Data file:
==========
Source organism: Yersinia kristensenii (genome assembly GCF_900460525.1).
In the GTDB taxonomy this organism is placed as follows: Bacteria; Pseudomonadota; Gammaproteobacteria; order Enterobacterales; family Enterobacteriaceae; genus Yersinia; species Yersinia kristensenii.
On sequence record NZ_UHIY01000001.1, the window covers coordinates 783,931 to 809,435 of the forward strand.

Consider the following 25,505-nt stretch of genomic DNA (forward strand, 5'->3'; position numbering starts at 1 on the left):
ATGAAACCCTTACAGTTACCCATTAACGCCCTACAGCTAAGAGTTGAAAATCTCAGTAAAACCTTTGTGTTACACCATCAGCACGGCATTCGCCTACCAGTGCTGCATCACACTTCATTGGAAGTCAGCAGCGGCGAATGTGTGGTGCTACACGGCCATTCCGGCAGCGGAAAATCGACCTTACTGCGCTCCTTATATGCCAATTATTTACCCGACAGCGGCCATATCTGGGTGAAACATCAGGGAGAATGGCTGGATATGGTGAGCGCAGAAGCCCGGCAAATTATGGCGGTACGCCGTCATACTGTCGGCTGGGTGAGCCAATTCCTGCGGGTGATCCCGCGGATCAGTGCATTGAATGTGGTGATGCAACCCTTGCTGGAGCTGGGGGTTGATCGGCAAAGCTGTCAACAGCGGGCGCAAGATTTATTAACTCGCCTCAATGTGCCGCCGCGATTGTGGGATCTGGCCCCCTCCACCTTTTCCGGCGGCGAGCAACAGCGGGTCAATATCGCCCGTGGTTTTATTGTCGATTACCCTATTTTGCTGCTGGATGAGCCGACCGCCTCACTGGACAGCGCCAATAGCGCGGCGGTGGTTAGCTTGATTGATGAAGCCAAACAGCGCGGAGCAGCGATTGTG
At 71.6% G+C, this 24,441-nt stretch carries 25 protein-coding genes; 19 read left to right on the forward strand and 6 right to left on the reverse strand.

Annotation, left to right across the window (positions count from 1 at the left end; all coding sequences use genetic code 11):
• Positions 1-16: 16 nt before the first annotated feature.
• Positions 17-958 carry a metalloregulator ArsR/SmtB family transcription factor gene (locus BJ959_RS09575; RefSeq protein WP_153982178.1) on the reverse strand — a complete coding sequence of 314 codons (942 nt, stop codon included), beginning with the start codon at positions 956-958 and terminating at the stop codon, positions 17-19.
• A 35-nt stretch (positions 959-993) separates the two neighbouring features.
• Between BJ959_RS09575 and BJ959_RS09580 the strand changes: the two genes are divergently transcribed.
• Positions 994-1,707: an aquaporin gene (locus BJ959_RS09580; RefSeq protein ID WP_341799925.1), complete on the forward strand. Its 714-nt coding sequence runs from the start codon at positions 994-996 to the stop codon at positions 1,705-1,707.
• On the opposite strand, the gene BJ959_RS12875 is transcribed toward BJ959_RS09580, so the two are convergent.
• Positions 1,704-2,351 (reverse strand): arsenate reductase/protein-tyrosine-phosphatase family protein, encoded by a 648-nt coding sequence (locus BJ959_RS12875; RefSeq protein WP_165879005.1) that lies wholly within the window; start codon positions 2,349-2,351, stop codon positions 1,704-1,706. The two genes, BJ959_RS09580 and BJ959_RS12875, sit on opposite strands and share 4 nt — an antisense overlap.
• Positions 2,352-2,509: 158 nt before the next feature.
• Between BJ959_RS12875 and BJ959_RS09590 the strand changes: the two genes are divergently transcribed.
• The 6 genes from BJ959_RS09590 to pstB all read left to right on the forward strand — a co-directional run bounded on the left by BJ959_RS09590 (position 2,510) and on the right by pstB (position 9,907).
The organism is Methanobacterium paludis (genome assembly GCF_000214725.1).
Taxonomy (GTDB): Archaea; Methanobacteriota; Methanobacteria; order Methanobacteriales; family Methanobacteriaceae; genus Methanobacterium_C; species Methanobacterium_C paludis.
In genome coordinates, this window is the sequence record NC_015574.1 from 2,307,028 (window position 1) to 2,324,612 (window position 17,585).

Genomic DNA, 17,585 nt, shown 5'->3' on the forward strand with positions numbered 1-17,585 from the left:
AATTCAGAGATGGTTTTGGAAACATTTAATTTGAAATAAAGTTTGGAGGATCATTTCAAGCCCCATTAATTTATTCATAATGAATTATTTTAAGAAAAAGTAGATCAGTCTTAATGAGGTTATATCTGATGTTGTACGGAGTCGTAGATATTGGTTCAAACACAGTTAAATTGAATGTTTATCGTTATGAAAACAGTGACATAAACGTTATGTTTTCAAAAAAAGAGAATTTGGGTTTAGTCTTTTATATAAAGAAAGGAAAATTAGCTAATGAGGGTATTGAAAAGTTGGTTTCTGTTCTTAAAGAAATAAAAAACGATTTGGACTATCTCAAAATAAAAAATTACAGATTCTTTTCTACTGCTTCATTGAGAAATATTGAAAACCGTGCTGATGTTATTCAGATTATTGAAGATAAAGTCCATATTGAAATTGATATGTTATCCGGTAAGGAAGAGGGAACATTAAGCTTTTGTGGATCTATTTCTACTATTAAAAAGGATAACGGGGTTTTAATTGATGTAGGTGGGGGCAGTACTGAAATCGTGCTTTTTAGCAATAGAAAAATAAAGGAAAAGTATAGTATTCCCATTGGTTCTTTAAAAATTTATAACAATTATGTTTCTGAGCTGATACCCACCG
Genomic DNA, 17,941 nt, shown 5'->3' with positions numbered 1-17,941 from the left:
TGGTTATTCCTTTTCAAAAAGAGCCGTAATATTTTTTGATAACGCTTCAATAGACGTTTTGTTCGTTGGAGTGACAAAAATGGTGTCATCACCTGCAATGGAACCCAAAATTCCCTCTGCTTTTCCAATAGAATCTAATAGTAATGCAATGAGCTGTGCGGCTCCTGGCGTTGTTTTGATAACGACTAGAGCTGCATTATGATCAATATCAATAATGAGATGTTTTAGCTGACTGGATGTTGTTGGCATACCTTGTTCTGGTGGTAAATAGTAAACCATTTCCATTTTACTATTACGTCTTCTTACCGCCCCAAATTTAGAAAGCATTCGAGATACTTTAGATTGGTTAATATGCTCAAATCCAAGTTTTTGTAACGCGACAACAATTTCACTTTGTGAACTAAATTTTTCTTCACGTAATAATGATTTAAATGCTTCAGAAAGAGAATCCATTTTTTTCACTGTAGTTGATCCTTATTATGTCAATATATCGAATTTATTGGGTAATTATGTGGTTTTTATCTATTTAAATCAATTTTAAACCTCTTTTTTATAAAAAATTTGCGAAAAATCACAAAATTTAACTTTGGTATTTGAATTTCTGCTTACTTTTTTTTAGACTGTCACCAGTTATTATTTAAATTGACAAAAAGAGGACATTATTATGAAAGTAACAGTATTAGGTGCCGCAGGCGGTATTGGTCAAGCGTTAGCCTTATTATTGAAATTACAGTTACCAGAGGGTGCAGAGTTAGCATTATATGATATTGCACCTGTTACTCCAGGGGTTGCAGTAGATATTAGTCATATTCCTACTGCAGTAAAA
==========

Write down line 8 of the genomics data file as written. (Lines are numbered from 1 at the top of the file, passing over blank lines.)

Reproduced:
• Positions 1-16: 16 nt before the first annotated feature.